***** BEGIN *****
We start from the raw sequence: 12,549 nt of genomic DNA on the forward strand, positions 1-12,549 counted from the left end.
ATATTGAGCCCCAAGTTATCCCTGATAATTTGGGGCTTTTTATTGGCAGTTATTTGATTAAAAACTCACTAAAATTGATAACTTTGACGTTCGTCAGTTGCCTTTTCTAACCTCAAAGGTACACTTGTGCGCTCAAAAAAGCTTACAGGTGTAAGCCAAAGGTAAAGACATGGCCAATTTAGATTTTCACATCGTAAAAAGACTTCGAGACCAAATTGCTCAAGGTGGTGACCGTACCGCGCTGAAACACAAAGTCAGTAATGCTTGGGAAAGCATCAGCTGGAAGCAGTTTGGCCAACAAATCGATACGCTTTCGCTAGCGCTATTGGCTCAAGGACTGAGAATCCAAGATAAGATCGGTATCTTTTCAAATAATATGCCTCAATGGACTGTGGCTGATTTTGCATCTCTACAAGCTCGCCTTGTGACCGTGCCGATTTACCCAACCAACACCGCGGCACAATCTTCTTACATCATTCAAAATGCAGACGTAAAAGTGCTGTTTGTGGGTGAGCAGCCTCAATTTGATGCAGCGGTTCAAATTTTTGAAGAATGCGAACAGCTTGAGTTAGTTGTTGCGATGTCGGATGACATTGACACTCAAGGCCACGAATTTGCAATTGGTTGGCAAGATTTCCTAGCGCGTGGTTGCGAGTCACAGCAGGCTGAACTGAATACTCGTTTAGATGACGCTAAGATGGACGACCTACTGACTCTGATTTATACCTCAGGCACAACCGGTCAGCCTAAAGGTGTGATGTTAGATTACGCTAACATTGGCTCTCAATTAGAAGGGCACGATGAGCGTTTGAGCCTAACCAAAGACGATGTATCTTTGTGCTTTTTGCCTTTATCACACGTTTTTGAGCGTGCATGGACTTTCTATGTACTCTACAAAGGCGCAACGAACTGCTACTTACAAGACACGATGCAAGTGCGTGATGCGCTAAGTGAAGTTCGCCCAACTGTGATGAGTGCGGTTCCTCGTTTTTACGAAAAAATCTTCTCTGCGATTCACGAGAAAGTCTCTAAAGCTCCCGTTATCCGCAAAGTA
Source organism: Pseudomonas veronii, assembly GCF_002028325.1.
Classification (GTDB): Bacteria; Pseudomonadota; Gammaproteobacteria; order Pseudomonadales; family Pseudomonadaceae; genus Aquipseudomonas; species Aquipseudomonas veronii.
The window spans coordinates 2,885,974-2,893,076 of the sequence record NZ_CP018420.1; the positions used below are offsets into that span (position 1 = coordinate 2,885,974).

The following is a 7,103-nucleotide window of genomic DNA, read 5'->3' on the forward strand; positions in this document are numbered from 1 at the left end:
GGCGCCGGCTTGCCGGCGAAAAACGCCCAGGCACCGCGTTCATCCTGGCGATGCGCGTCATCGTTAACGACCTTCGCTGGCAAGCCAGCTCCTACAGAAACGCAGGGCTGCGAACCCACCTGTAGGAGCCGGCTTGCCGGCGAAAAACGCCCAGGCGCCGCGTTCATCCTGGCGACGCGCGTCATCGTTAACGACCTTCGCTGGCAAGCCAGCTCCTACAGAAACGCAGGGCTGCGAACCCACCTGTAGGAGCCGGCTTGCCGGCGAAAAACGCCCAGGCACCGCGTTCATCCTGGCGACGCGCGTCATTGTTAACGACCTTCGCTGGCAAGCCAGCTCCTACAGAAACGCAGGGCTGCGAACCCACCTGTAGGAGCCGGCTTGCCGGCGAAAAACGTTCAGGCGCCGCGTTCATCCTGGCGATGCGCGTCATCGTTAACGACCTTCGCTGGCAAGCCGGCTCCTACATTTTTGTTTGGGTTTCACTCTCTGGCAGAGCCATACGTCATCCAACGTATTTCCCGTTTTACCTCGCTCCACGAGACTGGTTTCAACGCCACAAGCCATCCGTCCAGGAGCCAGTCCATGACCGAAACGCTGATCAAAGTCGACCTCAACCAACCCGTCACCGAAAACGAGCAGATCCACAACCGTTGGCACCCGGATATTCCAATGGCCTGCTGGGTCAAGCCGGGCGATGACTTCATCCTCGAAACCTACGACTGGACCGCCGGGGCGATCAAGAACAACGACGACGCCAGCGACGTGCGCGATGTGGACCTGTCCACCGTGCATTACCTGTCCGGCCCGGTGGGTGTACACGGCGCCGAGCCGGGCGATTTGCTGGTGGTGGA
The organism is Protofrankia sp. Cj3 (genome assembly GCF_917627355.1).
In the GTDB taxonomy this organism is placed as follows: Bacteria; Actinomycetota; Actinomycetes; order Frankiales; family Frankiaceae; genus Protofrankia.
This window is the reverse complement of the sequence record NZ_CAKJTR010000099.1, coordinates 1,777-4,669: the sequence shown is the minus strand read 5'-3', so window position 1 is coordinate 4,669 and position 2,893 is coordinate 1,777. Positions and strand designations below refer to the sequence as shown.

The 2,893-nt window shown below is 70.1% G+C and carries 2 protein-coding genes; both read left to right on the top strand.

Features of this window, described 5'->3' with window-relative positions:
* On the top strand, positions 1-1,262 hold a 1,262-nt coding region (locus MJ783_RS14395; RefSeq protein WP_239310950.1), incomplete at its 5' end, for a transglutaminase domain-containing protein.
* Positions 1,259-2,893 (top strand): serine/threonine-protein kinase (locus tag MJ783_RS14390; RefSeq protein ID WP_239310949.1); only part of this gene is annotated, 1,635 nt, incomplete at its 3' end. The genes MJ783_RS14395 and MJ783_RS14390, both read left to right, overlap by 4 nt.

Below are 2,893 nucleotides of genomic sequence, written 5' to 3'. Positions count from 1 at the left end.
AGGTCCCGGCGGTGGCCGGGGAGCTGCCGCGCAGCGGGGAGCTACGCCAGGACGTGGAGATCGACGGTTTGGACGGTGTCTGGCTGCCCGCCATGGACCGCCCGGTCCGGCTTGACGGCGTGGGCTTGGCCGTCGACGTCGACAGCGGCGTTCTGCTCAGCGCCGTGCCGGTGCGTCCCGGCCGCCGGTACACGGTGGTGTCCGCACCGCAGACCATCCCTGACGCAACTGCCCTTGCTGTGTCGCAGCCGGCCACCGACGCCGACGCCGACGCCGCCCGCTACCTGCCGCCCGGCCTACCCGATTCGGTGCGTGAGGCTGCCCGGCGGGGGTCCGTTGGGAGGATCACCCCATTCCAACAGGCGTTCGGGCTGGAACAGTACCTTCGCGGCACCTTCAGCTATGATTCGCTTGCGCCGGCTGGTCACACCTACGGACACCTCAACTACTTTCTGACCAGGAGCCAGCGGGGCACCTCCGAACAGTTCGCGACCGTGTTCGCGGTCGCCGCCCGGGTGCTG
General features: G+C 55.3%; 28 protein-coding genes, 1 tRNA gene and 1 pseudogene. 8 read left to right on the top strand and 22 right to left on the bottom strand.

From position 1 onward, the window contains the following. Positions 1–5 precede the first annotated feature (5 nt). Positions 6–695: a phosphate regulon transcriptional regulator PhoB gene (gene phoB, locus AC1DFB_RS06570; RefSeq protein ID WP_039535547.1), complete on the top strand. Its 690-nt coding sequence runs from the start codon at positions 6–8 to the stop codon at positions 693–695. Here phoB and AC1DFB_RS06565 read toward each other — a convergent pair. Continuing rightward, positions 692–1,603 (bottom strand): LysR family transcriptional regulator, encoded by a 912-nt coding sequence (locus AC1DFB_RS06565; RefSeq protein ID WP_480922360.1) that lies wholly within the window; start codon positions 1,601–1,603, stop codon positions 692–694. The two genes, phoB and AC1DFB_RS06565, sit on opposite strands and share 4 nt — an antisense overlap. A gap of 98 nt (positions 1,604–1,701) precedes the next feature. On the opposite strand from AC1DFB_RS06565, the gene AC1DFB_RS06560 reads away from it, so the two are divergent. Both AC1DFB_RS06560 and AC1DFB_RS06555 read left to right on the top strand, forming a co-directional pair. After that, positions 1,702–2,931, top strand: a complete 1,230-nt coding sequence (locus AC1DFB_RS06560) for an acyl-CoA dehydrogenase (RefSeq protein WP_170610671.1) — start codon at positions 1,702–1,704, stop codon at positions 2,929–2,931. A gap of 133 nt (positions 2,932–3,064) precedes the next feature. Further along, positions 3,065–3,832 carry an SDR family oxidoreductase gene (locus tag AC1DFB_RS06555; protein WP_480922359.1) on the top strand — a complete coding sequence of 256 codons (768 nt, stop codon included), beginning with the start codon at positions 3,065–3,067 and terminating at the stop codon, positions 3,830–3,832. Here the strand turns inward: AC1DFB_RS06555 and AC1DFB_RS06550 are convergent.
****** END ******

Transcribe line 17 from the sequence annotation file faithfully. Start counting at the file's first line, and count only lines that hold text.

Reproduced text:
General features: G+C 55.3%; 28 protein-coding genes, 1 tRNA gene and 1 pseudogene. 8 read left to right on the top strand and 22 right to left on the bottom strand.